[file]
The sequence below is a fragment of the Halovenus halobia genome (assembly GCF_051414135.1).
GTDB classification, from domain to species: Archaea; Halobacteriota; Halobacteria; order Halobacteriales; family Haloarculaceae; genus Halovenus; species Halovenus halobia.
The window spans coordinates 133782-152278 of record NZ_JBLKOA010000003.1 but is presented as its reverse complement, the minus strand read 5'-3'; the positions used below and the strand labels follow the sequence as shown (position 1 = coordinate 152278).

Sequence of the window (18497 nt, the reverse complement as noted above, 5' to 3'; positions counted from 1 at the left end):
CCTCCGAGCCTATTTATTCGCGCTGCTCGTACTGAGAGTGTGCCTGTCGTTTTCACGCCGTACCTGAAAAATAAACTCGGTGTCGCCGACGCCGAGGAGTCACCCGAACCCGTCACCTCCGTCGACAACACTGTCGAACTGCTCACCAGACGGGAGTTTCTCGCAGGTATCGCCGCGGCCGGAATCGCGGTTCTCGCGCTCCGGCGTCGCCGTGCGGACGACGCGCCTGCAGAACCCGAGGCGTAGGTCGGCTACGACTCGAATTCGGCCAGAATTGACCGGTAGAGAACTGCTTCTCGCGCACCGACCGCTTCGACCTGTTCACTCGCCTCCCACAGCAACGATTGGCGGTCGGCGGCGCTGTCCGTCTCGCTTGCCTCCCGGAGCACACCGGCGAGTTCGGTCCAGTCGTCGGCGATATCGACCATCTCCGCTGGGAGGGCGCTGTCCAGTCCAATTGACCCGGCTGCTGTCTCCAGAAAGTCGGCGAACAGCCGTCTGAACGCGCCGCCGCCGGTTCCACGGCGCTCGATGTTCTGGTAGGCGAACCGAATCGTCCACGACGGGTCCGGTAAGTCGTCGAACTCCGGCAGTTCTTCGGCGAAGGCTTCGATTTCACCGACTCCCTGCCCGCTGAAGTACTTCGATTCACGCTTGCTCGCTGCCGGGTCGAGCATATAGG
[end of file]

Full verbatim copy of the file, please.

The sequence below is a fragment of the Halovenus halobia genome (assembly GCF_051414135.1).
GTDB classification, from domain to species: Archaea; Halobacteriota; Halobacteria; order Halobacteriales; family Haloarculaceae; genus Halovenus; species Halovenus halobia.
The window spans coordinates 133782-152278 of record NZ_JBLKOA010000003.1 but is presented as its reverse complement, the minus strand read 5'-3'; the positions used below and the strand labels follow the sequence as shown (position 1 = coordinate 152278).

Sequence of the window (18497 nt, the reverse complement as noted above, 5' to 3'; positions counted from 1 at the left end):
CCTCCGAGCCTATTTATTCGCGCTGCTCGTACTGAGAGTGTGCCTGTCGTTTTCACGCCGTACCTGAAAAATAAACTCGGTGTCGCCGACGCCGAGGAGTCACCCGAACCCGTCACCTCCGTCGACAACACTGTCGAACTGCTCACCAGACGGGAGTTTCTCGCAGGTATCGCCGCGGCCGGAATCGCGGTTCTCGCGCTCCGGCGTCGCCGTGCGGACGACGCGCCTGCAGAACCCGAGGCGTAGGTCGGCTACGACTCGAATTCGGCCAGAATTGACCGGTAGAGAACTGCTTCTCGCGCACCGACCGCTTCGACCTGTTCACTCGCCTCCCACAGCAACGATTGGCGGTCGGCGGCGCTGTCCGTCTCGCTTGCCTCCCGGAGCACACCGGCGAGTTCGGTCCAGTCGTCGGCGATATCGACCATCTCCGCTGGGAGGGCGCTGTCCAGTCCAATTGACCCGGCTGCTGTCTCCAGAAAGTCGGCGAACAGCCGTCTGAACGCGCCGCCGCCGGTTCCACGGCGCTCGATGTTCTGGTAGGCGAACCGAATCGTCCACGACGGGTCCGGTAAGTCGTCGAACTCCGGCAGTTCTTCGGCGAAGGCTTCGATTTCACCGACTCCCTGCCCGCTGAAGTACTTCGATTCACGCTTGCTCGCTGCCGGGTCGAGCATATAGG